A late double strike rescued Uzbekistan’s Asian Cupcampaign and ousted three-time champions Saudi Arabia Sunday as Sun Ke’s brace enhanced China’s growing reputation.

The Uzbeks were headed out at 1-1 in Melbourne before Vokhid Shodiev’s header and Sardor Rashidov’s second of the night steered them into the quarter-finals with a thrilling win.

The 2011 semi-finalists are now into a quarter-final against South Korea but the result condemns the Saudis, winners in 1984, 1988 and 1996, to a second straight group stage exit.

“I can’t say this is a big tragedy,” said Saudi caretaker coach Cosmin Olaroiu, pressed to explain the Gulf side’s recent fall from grace. “It is a big disappointment, but it’s too much to call it a tragedy.”

Away from the fireworks in Melbourne, Sun scored in just 45 seconds and then grabbed his third of the tournament as China beat North Korea 2-1 in Canberra to seal their best ever start.

Uzbekistan also made a lightning start and Saudi goalkeeper Waleed Abdullah was left red-faced when Rashidov raced clear and slotted through his legs in only the second minute.

The White Wolves needed a win to qualify behind China in Group B but there was dismay when referee Ben Williams pointed to the spot for a soft penalty on the hour-mark.

The Saudis had already missed twice from the spot but Mohammed Al Sahlawi made no mistake as he fired the equaliser which would have taken his team through.

But Shodiev rose for a brilliant headed goal to restore Uzbekistan’s lead, before Rashidov converted a terrific cross 11 minutes from time to secure the 3-1 win.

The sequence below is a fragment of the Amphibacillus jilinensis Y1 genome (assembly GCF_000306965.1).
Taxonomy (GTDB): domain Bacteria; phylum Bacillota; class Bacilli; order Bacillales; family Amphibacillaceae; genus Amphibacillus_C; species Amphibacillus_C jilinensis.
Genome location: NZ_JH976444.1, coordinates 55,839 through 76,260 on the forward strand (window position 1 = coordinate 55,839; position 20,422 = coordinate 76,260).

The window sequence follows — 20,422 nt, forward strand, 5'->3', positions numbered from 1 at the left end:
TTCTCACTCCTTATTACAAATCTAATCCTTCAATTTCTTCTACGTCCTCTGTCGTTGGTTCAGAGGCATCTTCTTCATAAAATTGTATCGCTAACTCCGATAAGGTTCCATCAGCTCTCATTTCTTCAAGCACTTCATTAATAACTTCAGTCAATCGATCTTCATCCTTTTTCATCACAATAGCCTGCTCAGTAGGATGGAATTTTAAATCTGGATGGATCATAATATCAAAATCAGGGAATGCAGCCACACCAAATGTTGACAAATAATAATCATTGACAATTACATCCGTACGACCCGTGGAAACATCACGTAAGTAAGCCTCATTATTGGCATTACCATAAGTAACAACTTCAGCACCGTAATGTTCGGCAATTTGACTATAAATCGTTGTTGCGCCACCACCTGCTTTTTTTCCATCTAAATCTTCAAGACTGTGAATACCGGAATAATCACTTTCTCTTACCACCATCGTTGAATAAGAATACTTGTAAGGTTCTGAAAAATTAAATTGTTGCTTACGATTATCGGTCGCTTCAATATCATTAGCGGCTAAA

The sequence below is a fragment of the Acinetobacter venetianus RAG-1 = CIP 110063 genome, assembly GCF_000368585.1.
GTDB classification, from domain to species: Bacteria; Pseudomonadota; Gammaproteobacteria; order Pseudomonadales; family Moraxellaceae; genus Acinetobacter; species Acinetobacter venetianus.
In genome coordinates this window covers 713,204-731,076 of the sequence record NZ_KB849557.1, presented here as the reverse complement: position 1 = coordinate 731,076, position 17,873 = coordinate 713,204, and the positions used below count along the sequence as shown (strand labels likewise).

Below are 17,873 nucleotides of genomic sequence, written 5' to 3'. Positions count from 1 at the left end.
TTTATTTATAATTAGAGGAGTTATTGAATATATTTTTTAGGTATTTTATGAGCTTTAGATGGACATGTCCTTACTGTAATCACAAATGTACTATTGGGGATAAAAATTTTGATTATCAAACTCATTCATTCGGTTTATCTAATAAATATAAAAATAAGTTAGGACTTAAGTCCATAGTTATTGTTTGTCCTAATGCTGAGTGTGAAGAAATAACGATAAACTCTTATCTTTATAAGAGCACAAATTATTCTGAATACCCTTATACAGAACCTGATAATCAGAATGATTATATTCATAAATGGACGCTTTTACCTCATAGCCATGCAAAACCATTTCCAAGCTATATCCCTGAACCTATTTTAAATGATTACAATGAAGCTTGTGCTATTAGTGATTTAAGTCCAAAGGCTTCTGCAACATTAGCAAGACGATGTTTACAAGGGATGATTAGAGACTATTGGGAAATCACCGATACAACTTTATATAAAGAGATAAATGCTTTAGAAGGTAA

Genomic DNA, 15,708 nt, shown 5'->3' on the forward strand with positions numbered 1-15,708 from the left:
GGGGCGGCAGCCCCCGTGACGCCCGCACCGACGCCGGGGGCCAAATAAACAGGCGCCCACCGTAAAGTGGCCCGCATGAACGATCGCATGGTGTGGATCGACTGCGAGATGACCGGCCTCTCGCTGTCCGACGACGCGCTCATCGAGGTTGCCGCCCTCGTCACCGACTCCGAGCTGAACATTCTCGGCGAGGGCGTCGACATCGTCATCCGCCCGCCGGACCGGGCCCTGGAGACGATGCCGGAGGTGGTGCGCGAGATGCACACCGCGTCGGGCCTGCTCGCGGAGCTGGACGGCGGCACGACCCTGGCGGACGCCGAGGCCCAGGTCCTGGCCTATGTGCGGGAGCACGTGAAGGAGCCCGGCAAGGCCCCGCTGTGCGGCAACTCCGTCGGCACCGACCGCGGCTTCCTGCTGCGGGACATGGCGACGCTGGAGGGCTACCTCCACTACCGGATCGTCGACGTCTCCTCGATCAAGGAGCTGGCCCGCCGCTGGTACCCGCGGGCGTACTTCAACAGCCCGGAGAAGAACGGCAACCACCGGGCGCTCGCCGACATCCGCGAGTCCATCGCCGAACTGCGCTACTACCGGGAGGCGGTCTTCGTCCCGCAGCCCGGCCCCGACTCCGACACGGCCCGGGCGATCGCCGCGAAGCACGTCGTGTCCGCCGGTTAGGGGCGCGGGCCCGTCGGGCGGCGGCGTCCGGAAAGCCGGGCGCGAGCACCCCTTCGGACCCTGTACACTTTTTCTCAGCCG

Tempers flared on the touchline as over-exuberant Uzbek substitutes danced for joy in front of the Saudi bench, bringing the game to an acrimonious close.

– ‘Very silly goal’ –

“Saudi Arabia will have to make changes and start building something solid for the future,” said Olaroiu, the Romanian manager of Dubai-based Al Ahli, hired on a part-time basis to lead the side through theAsian Cup.

“We conceded a very silly goal after one minute and that forced us to play a different way. Uzbekistan fought hard and deserved to go through.”

In Canberra, China were ahead after just 45 seconds — close to Thursday’s Asian Cup-record, 14-second goal by UAE’s Ali Mabkhout — when Sun raced through a static defence.

North Korean defender Jang Song-Hyok let an incoming high ball glance off his head and it fell perfectly for Sun, who jabbed it home with his right boot.

The North Korean rearguard were again at fault for Sun’s second, when a corner bounced in the six-yard box giving the unmarked midfielder an easy header at the back post.

But the Chollima (“Thousand-Mile Horse”) grabbed one back when Jong Il-Gwan’s shot ricocheted off Guangzhou Evergrande striker Gao Lin and into the net for an own goal.

The victory means China have won all three group games for the first time, earning a perfect nine points and a boost ahead of Thursday’s quarter-final with hosts Australia.

“Australia are a very strong team, they are the hosts and I’m sure the next match will be very difficult for us,” said Sun. “We just need to make sure we prepare well and stand tall.”

On Monday, Group C concludes with three-time winners Iran and UAE fighting it out for top spot — a position which makes them likely to dodge holders Japan in the last eight. – Agence France-Presse

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